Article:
Until recently, we could talk about “the politics of climate change”. The belief was that climate, like trade, was an “issue,” a problem that could be contained and addressed by targeted institutions and regulations. This view is no longer tenable. We have crossed a threshold – it’s not that climate change is the only “issue”, but rather that nothing escapes it. All politics are climate politics.
The upshot of this is an inchoate condition of permanent emergency, and the extraordinary uncertainty that follows. Economic growth projections and demographic models are still based on the assumption that the next century will be much like the last, but no one really knows what is going to happen to the world over the coming decades. This is especially true for the social impacts of global temperature changes. How will human communities be organised? How will societies react to climate-induced “shocks” as they accumulate? Will existing political and economic institutions and relations survive? That the effects of planetary warming will vary across time and space only makes these questions harder to answer. Who will live, how will they live, and who will decide? No one knows.
This uncertainty produces fears, even expectations, of a dark age. Climate-induced scarcities, mass migrations and desperation will only intensify existing trends and disorders: Europe’s far-right ethno-nationalist parties vie for power; demagogues rule in India, Brazil and Russia; totalitarianism consolidates itself in Xi Jinping’s China; and unabashed white supremacy saturates the US Republican Party. Add “climate chaos” to all of this and the prospect of an incipient “fascism” seems credible – and if we aren’t exactly sure what we mean when we say fascism, we are sure we will know it when we see it. As the Uruguayan journalist Eduardo Galeano said when surveying the Latin American dictatorships in 1974, “if all this is not fascism, let’s acknowledge it looks a lot like it”.
For some historians, the problem is not that fascism can never happen again, but rather that it has specific characteristics. Donald Trump’s brutal buffoonery seems particularly ill-described: as the intellectual historian Enzo Traverso argues, “Trump is as distant from classical fascism as Occupy Wall Street, the 15-M movement in Spain and the Nuit debout movement in France are from the communism of the 20th century.”
Yet what if such confident dismissals about the present-day threat of fascism lets us relax, precisely when we shouldn’t? What if an “incipient” fascism turns out to be more than a few hundred white boys with home-made swastikas glued to their boy scout uniforms? Maybe every past fascist “success” was preceded by a refusal to acknowledge the scale of the threat on the horizon: in No Name in the Street (1972), the American writer James Baldwin recounts that listening to liberals intellectualise over cocktails the perils of McCarthyism brought to mind, “German Jews sitting around debating whether Hitler was a threat to their lives until the debate was summarily resolved for them by a knocking at the door.” If the price of anticipating (and preventing) fascism is mislabelling not-quite fascism, there is good reason to set aside analytical quibbles.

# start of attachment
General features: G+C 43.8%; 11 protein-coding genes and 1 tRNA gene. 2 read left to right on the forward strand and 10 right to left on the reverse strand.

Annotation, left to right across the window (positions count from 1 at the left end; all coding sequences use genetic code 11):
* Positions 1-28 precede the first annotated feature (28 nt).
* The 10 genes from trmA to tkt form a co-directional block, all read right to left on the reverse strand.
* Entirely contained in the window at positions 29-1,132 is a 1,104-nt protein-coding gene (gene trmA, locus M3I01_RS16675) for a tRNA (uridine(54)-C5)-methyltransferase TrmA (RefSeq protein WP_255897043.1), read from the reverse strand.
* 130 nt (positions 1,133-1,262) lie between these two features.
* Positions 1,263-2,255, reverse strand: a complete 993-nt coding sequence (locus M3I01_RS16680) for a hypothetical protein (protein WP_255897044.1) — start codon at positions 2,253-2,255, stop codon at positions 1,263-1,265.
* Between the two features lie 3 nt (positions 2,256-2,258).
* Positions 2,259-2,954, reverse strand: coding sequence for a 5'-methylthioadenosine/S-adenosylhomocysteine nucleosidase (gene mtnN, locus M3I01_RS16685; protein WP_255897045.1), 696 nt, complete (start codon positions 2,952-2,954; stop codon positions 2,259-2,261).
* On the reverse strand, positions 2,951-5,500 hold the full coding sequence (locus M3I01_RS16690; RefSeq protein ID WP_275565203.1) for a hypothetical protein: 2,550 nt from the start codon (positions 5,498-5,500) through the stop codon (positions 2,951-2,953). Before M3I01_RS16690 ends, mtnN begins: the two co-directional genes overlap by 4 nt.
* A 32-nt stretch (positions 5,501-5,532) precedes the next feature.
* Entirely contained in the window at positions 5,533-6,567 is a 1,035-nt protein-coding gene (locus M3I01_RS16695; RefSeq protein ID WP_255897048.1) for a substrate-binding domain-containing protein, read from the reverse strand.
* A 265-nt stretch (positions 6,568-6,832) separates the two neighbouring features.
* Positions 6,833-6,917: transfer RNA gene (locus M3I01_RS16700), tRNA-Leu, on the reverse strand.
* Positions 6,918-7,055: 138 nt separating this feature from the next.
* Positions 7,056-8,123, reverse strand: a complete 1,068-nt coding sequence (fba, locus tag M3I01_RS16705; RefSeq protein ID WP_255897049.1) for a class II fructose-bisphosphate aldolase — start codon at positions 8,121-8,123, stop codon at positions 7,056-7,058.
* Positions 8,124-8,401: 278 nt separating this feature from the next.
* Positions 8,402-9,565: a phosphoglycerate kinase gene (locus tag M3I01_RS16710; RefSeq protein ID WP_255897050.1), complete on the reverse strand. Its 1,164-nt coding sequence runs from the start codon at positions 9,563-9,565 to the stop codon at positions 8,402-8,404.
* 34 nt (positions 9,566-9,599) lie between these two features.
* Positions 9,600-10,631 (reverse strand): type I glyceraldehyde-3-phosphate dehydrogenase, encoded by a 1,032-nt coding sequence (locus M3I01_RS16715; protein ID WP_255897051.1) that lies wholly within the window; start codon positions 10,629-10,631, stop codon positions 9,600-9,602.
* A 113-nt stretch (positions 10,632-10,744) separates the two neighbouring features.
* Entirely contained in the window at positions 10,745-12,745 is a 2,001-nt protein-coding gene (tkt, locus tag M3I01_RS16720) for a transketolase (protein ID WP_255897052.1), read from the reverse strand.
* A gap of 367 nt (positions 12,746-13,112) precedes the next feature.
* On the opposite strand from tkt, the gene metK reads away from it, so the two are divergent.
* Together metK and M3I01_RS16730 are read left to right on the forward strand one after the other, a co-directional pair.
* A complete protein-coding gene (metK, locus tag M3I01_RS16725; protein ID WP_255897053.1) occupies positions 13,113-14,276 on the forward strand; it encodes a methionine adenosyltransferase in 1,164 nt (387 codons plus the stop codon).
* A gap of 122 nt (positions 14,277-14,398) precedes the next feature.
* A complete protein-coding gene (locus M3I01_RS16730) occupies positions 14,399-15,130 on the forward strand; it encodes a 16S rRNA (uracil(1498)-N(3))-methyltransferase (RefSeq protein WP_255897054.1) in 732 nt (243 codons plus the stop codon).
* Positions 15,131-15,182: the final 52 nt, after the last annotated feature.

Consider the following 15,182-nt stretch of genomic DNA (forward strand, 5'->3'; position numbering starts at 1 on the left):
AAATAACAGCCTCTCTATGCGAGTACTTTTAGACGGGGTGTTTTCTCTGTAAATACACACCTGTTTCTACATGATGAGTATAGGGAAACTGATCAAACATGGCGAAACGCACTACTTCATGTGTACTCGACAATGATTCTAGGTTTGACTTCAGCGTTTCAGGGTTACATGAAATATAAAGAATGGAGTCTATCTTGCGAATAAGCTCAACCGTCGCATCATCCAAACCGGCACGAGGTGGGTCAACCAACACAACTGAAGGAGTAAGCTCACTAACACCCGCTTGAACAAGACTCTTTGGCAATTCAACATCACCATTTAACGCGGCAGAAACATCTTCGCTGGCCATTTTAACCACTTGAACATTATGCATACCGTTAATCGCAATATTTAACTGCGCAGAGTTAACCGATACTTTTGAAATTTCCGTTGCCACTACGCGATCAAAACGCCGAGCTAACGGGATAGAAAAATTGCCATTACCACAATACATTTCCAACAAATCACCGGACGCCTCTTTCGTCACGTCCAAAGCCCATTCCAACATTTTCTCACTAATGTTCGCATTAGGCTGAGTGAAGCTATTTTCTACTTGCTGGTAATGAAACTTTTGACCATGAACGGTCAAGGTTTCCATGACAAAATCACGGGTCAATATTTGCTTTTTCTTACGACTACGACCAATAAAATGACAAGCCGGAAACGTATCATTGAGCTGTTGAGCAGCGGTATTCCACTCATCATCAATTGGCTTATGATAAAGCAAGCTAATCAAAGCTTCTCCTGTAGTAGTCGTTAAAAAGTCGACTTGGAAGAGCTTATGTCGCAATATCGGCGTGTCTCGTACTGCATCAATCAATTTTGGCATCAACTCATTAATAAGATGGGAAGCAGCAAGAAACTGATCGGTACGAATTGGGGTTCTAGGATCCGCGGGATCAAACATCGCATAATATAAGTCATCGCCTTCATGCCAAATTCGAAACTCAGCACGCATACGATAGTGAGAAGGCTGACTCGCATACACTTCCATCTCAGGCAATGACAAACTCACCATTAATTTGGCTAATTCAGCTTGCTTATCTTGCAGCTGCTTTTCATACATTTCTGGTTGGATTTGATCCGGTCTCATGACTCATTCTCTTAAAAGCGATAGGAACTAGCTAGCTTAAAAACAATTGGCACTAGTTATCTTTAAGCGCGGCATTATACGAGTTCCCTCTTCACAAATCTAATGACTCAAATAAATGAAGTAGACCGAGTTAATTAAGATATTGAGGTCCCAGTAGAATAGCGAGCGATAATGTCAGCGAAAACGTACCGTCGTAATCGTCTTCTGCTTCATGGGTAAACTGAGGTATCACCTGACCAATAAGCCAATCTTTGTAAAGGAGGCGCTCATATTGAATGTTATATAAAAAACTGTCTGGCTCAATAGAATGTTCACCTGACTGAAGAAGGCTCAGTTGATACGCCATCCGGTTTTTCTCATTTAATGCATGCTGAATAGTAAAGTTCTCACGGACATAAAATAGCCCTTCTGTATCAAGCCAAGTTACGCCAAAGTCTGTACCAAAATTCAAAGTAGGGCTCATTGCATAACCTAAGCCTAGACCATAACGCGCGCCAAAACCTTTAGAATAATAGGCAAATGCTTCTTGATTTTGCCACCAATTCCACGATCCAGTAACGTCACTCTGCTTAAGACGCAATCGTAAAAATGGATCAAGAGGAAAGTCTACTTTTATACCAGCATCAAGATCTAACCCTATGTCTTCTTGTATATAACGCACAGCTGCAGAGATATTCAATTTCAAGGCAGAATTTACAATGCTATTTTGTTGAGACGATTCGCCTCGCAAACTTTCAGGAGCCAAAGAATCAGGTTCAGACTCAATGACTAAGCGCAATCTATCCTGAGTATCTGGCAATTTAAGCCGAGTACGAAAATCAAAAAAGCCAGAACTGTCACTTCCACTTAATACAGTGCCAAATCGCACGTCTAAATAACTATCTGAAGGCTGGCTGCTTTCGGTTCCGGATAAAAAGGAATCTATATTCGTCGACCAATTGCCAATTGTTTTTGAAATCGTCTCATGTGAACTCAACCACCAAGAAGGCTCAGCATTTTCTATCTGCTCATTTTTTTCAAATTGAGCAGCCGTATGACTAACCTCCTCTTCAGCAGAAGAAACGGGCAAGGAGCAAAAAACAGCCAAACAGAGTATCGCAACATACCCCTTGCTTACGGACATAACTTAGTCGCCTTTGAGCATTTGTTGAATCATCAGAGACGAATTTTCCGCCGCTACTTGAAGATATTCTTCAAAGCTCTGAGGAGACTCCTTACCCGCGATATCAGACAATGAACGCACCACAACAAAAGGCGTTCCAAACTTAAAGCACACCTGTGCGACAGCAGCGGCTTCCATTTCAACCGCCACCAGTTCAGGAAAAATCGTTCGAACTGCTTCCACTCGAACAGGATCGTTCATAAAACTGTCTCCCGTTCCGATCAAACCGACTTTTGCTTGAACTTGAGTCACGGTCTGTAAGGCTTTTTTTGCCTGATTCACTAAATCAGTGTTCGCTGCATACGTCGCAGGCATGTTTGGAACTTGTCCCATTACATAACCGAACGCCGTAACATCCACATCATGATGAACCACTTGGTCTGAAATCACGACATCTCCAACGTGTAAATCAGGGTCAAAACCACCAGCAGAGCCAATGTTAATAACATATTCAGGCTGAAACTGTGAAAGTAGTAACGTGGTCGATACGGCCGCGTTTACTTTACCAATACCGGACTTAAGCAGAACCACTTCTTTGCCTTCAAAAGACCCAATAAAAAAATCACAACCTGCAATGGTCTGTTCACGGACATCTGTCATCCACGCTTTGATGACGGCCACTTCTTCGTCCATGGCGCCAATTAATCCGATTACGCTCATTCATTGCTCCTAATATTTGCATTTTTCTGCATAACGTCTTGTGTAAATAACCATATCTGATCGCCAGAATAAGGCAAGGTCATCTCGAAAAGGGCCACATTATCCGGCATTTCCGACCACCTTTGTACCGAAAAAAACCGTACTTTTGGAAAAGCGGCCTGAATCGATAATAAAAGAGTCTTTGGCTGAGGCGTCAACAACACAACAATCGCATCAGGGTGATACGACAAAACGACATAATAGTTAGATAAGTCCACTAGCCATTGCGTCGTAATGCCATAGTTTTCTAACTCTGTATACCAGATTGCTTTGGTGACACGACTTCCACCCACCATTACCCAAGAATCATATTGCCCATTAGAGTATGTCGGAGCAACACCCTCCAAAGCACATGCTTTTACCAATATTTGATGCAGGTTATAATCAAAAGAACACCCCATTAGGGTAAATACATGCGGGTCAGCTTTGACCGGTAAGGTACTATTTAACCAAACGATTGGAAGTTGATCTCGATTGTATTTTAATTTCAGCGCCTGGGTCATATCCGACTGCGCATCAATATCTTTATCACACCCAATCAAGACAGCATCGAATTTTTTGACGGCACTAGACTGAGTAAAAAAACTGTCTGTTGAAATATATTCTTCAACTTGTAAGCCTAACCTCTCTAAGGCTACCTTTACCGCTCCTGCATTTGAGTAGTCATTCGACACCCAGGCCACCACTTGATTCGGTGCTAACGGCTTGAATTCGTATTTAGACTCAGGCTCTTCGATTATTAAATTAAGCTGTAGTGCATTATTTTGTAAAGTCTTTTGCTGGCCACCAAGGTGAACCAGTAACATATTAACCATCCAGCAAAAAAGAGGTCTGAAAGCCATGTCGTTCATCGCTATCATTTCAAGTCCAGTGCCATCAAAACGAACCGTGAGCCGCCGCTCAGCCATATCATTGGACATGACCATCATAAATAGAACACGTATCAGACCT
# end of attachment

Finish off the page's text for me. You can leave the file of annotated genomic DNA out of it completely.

The problem with demanding a precise definition of fascism is that it exaggerates both the “exceptional” character of fascist politics, and the distance between us and its historical calamities. In thinking about fascism, we can’t just be on the lookout for its original form as it emerged in interwar Europe – dandies and thugs pursuing the renewal of the racial-national body through party-organised violence and imperialism. Nor does fascism necessarily require a historical rupture or crisis moment such as the economic and political chaos after 1918, even if those conditions helped Mussolini and Hitler rise to power. Fascism can be, and today is quite likely to be, far less precise, less total, and far more “everyday” than that.
The banality of fascism was highlighted in the decades following the Second World War, when anti-colonial thinkers identified the terrifying parallels between the supposed historical novelty of European fascism and the colonialism that long pre-dated it. In 1950, Aimé Césaire, the Martinican poet, playwright (and later, politician), declared that the quotidian barbarism of colonisation had “ensavaged” Europe, so much so that Europeans became immune to their own barbarity: “And then one fine day the bourgeoisie is awakened by a powerful choc en retour: the gestapos are busy, the prisons are filling up, the torturers around the racks invent, refine and discuss.” Ten years later, Frantz Fanon asked: “What is fascism but colonialism amid the traditionally colonial countries?”
The centuries-old domestic fascism in the US has also been widely noted. The prison abolition scholar and activist Ruth Wilson Gilmore and the Italian social theorist Alberto Toscano have recently shown how, from the 1960s, the black liberation movement saw fascism as a “preventative counter-revolution” – similar to the capitalist response to the communist movement in Europe after the First World War. The difference is that unlike Nazism or Italian fascism, which were organised around a movement or party arisen in an act of defiant reaction, American fascism is a long-standing and violent project to dominate and exploit black and indigenous people – to deny them freedom and autonomy; to keep them as close as possible to death.